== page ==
A diversity of tastes is a beautiful thing to behold, and if we wonks are going to do anything with all this accumulated knowledge – our inside baseball – I believe it’s best to share it gently and to temper it with an ongoing note-to-self that our subjective aesthetics – and not some objective assessment – have led us into the nooks we so obsessively haunt. A good guide knows that their knowledge never exceeds their experience, and, for those of us who have accumulated a lot of experience inside this or that nook, it may prove wise to more overtly acknowledge that there’s a vast aesthetic ocean we will likely never meaningfully explore.
If we’re privileged enough to have other folks take our lead, it should be with deep humility that we guide these folks into our wonky nooks, all the while acknowledging the just how small these nooks are. Maybe it’s more accurate to think of our knowledge as something akin to local knowledge.
How Big Is Your Watch?
I’m going to go out on a limb here and say that – largely due to the illusion of objectivity fostered by focusing on the physical features of a watch – we wonks have inspired a rather large and growing community to obsess over watch diameter. It’s a complicated problem, one that I tackle in detail in BTD Podcast Episode 3, but to summarize: watch size is not nearly as important as we watch wonks tend to think it is. In fact, the diversity of wrist shapes would suggest that any quasi-mandate about “Cinderella Size” and all that is a misguided imposition of personal tastes into the objective assessment of a watch. In fact, all we can really say about the size of a watch is, obviously, the size itself and maybe some commentary on how it seems to wear. Beyond that, we’re trying to disguise the wolf of our subjective tastes in the sheep’s clothing of objective assessment.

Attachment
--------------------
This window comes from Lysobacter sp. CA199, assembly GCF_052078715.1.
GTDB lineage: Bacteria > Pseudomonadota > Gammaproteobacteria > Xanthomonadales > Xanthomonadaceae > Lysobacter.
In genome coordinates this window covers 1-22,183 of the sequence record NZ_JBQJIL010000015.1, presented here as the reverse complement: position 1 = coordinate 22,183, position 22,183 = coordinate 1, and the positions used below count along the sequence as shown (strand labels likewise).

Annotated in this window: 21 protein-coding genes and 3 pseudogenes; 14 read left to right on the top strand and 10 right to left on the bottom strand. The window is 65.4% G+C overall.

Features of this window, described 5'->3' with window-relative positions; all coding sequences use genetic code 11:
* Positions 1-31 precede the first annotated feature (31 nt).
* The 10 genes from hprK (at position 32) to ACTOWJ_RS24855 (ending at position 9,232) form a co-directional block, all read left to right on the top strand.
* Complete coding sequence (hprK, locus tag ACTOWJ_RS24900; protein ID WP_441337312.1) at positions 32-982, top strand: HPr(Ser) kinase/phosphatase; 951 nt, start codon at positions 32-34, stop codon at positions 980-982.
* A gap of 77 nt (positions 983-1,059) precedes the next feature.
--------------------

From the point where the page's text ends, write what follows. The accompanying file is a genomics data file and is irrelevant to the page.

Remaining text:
It may take some effort for us wonks to temper our negative gut reactions to really big watches, and it may take even more effort to realize that our judgement of a watch based on its size is neither right or wrong, but merely opinion. Mainstream tastes may shift toward smaller watches over time, we shall see, but, even if they do, we wonks may want to remember that – even in this hypothetical future in which mainstream tastes align with our wonky ones – it’s still probably best to disown authority in favor of curiosity.